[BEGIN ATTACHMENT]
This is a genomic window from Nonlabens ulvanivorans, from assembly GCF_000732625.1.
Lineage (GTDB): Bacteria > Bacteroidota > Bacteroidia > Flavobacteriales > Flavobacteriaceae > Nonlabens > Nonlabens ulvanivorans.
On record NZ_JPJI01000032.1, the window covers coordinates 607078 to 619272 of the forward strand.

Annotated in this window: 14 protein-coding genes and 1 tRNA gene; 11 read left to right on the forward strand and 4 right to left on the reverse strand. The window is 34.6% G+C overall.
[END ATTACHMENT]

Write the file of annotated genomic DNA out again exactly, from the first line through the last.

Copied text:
This is a genomic window from Nonlabens ulvanivorans, from assembly GCF_000732625.1.
Lineage (GTDB): Bacteria > Bacteroidota > Bacteroidia > Flavobacteriales > Flavobacteriaceae > Nonlabens > Nonlabens ulvanivorans.
On record NZ_JPJI01000032.1, the window covers coordinates 607078 to 619272 of the forward strand.

Annotated in this window: 14 protein-coding genes and 1 tRNA gene; 11 read left to right on the forward strand and 4 right to left on the reverse strand. The window is 34.6% G+C overall.